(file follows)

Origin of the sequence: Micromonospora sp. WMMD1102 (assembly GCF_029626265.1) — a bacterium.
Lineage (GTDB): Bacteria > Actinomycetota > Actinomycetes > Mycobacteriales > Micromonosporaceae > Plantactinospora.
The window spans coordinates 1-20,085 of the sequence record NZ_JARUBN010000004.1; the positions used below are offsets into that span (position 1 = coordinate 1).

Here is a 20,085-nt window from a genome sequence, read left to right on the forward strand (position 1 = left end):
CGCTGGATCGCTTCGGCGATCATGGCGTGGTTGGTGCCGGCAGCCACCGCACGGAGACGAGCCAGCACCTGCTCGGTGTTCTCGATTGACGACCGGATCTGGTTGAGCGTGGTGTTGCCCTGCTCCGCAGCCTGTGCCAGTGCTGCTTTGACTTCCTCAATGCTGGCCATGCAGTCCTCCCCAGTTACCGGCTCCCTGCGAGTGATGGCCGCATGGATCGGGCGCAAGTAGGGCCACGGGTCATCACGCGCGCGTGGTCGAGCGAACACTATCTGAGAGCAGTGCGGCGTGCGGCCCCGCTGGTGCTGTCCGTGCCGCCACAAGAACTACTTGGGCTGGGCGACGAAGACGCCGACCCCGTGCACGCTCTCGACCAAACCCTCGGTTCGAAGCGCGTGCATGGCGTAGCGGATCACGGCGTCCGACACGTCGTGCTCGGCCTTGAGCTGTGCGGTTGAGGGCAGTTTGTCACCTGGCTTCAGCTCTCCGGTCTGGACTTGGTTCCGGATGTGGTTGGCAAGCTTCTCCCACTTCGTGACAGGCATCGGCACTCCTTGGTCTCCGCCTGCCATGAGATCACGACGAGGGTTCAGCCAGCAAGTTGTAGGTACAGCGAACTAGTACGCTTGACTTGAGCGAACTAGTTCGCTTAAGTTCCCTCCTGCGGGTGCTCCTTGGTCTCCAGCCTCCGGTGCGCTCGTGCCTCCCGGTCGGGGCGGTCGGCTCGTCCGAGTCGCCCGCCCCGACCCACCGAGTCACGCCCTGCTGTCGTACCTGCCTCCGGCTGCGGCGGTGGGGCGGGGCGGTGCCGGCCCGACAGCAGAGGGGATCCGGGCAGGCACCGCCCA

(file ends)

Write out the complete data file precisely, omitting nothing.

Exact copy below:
Origin of the sequence: Micromonospora sp. WMMD1102 (assembly GCF_029626265.1) — a bacterium.
Lineage (GTDB): Bacteria > Actinomycetota > Actinomycetes > Mycobacteriales > Micromonosporaceae > Plantactinospora.
The window spans coordinates 1-20,085 of the sequence record NZ_JARUBN010000004.1; the positions used below are offsets into that span (position 1 = coordinate 1).

Here is a 20,085-nt window from a genome sequence, read left to right on the forward strand (position 1 = left end):
CGCTGGATCGCTTCGGCGATCATGGCGTGGTTGGTGCCGGCAGCCACCGCACGGAGACGAGCCAGCACCTGCTCGGTGTTCTCGATTGACGACCGGATCTGGTTGAGCGTGGTGTTGCCCTGCTCCGCAGCCTGTGCCAGTGCTGCTTTGACTTCCTCAATGCTGGCCATGCAGTCCTCCCCAGTTACCGGCTCCCTGCGAGTGATGGCCGCATGGATCGGGCGCAAGTAGGGCCACGGGTCATCACGCGCGCGTGGTCGAGCGAACACTATCTGAGAGCAGTGCGGCGTGCGGCCCCGCTGGTGCTGTCCGTGCCGCCACAAGAACTACTTGGGCTGGGCGACGAAGACGCCGACCCCGTGCACGCTCTCGACCAAACCCTCGGTTCGAAGCGCGTGCATGGCGTAGCGGATCACGGCGTCCGACACGTCGTGCTCGGCCTTGAGCTGTGCGGTTGAGGGCAGTTTGTCACCTGGCTTCAGCTCTCCGGTCTGGACTTGGTTCCGGATGTGGTTGGCAAGCTTCTCCCACTTCGTGACAGGCATCGGCACTCCTTGGTCTCCGCCTGCCATGAGATCACGACGAGGGTTCAGCCAGCAAGTTGTAGGTACAGCGAACTAGTACGCTTGACTTGAGCGAACTAGTTCGCTTAAGTTCCCTCCTGCGGGTGCTCCTTGGTCTCCAGCCTCCGGTGCGCTCGTGCCTCCCGGTCGGGGCGGTCGGCTCGTCCGAGTCGCCCGCCCCGACCCACCGAGTCACGCCCTGCTGTCGTACCTGCCTCCGGCTGCGGCGGTGGGGCGGGGCGGTGCCGGCCCGACAGCAGAGGGGATCCGGGCAGGCACCGCCCA